This book explores the relationship between Hume's sceptical philosophy and his Newtonian ambition of founding a science of human nature. Assessing both received and 'new' readings of Hume's philosophy, Stanistreet offers a line of interpretation which, he argues, makes sense of many of the apparent conflicts and paradoxes in Hume's work and describes how well-known controversies concerning Hume's thinking about causation, induction and the external world can be resolved. Stainstreet argues that Hume's notorious sceptical arguments are not the episodic outbursts of an unsystematic philosopher, but emerge as part of his attempt to provide science and philosophy with grounds which face up to and withstand the scepticism to which reflective thinkers are naturally prone. Offering important new contributions to Hume scholarship, this book also surveys and assesses the new research responsible for the recent sea-change in thinking about Hume. It offers an accessible overview of these developments while suggesting significant revisions to current readings of Hume's philosophy.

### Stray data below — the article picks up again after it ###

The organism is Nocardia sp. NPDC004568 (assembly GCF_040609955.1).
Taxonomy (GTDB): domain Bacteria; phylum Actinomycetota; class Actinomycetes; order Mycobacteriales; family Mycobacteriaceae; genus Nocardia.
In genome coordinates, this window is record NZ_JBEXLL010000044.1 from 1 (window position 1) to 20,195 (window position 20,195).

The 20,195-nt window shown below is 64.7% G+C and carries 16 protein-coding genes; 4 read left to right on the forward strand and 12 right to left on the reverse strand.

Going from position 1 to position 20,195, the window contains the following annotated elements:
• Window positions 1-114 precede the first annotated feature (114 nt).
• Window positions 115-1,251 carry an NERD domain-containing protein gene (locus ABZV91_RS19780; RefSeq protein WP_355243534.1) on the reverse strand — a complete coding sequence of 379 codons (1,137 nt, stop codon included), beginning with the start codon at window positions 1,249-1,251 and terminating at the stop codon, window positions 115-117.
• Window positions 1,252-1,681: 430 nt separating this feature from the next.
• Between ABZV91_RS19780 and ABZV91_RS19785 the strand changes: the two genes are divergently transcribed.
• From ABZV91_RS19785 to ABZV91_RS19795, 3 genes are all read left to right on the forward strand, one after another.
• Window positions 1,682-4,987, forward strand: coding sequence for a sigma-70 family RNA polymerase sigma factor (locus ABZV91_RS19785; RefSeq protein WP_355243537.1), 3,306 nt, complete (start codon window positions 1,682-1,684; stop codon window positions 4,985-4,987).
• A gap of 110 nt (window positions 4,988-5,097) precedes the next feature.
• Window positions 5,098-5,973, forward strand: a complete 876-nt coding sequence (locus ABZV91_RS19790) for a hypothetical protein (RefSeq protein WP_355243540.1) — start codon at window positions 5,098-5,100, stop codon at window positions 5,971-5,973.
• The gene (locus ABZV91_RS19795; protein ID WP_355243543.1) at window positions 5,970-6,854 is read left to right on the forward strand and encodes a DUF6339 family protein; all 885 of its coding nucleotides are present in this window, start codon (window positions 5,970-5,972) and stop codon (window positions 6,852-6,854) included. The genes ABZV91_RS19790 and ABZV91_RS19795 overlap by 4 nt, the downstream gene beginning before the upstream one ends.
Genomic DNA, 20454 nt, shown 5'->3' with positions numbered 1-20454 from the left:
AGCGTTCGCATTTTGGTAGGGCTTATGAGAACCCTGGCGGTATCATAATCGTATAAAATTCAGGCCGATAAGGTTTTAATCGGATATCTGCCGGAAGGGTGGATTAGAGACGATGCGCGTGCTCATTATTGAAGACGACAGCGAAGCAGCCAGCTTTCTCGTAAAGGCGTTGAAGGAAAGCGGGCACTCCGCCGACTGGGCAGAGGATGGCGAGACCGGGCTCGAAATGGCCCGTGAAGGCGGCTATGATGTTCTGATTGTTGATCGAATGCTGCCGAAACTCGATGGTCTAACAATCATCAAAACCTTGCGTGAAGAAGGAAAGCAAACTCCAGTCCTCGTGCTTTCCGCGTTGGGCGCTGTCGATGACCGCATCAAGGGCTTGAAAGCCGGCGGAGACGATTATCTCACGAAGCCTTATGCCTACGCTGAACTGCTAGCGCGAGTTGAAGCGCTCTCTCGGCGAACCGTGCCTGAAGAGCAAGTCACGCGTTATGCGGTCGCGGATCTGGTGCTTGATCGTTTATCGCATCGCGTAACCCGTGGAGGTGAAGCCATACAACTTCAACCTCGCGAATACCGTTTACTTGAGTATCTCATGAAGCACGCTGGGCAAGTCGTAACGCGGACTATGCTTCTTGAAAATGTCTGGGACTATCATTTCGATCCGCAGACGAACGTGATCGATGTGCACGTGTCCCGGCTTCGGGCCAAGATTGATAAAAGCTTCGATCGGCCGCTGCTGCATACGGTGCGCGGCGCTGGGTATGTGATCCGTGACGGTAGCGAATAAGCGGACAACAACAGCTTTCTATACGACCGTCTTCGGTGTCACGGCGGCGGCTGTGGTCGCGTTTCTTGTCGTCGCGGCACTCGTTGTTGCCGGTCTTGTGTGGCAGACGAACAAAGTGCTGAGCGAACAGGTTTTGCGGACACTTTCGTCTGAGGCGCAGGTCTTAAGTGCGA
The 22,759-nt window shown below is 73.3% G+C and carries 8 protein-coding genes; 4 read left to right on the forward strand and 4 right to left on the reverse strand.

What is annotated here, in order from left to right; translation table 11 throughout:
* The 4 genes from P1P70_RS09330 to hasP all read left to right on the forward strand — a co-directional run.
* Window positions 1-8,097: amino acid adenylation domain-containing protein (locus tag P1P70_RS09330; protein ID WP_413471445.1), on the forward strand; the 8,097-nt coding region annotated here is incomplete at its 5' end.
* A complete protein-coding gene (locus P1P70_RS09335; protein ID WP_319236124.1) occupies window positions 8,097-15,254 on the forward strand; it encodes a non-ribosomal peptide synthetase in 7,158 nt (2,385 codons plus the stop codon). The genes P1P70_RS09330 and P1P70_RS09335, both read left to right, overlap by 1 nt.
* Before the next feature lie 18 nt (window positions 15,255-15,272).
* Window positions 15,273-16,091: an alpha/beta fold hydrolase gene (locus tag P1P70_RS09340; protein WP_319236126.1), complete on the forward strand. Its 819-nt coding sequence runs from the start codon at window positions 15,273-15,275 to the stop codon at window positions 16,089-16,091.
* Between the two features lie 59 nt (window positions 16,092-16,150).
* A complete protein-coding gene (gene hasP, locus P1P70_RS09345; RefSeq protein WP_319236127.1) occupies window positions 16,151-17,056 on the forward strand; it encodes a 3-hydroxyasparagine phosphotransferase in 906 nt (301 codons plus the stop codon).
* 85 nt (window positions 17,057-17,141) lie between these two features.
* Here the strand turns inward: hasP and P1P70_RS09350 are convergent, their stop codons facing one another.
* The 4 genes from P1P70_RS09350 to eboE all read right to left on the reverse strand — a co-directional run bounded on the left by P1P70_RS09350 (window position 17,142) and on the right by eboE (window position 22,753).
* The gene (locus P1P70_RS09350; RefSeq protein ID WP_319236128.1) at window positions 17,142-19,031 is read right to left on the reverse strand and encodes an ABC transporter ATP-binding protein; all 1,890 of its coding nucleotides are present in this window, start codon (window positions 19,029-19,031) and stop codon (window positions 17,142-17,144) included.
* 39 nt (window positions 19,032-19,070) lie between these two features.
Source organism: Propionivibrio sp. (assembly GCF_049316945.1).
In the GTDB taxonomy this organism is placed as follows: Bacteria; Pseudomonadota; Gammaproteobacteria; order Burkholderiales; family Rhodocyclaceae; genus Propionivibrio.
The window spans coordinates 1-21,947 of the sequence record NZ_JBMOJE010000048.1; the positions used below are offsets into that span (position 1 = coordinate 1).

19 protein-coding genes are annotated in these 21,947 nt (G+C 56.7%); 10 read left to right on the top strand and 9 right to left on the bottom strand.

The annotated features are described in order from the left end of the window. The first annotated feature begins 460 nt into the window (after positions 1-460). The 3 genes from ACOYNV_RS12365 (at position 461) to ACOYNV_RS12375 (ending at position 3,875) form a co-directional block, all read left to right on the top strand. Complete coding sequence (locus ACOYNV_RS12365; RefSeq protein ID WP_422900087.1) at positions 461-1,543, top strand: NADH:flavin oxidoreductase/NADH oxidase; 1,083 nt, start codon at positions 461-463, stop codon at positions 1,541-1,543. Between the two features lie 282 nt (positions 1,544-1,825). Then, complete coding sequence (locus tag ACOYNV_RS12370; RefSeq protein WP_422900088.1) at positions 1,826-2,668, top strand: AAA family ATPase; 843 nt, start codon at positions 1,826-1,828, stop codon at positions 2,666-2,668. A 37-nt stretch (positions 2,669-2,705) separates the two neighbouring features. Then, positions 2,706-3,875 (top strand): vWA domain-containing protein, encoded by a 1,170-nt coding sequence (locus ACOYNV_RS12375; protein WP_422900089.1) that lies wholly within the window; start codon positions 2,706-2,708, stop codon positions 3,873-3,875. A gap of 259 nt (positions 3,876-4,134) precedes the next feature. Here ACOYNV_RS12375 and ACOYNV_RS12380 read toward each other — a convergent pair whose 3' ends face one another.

Contents: Preface; Introduction; Science and the study of human nature; Ideas and association; Causality, reason and causal inference; Hume and the new Hume; Hume’s scepticisim regarding the senses; Hume’s true philosophy and Reid’s common sense; Conclusion; Bibliography; Index.